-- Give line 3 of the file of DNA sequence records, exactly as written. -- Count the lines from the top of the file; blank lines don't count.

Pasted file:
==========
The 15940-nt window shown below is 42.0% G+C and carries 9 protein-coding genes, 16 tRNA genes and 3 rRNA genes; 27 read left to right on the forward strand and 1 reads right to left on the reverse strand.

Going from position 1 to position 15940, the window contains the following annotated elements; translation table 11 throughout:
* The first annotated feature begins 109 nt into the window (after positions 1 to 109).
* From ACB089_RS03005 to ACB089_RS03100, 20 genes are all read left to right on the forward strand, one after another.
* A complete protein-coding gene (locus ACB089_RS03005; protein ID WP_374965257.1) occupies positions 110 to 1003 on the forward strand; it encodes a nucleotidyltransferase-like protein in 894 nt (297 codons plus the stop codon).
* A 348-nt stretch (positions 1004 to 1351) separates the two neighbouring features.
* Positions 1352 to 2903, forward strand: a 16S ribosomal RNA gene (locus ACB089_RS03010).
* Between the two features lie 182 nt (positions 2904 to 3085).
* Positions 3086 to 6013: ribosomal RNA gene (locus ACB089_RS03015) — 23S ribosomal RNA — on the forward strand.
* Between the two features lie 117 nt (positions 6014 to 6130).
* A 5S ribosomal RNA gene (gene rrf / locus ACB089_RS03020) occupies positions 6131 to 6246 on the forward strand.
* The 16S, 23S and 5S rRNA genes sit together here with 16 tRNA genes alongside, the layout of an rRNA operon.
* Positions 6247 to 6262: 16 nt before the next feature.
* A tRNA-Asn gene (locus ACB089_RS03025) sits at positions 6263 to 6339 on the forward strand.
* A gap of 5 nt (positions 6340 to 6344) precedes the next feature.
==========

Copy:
* The first annotated feature begins 109 nt into the window (after positions 1 to 109).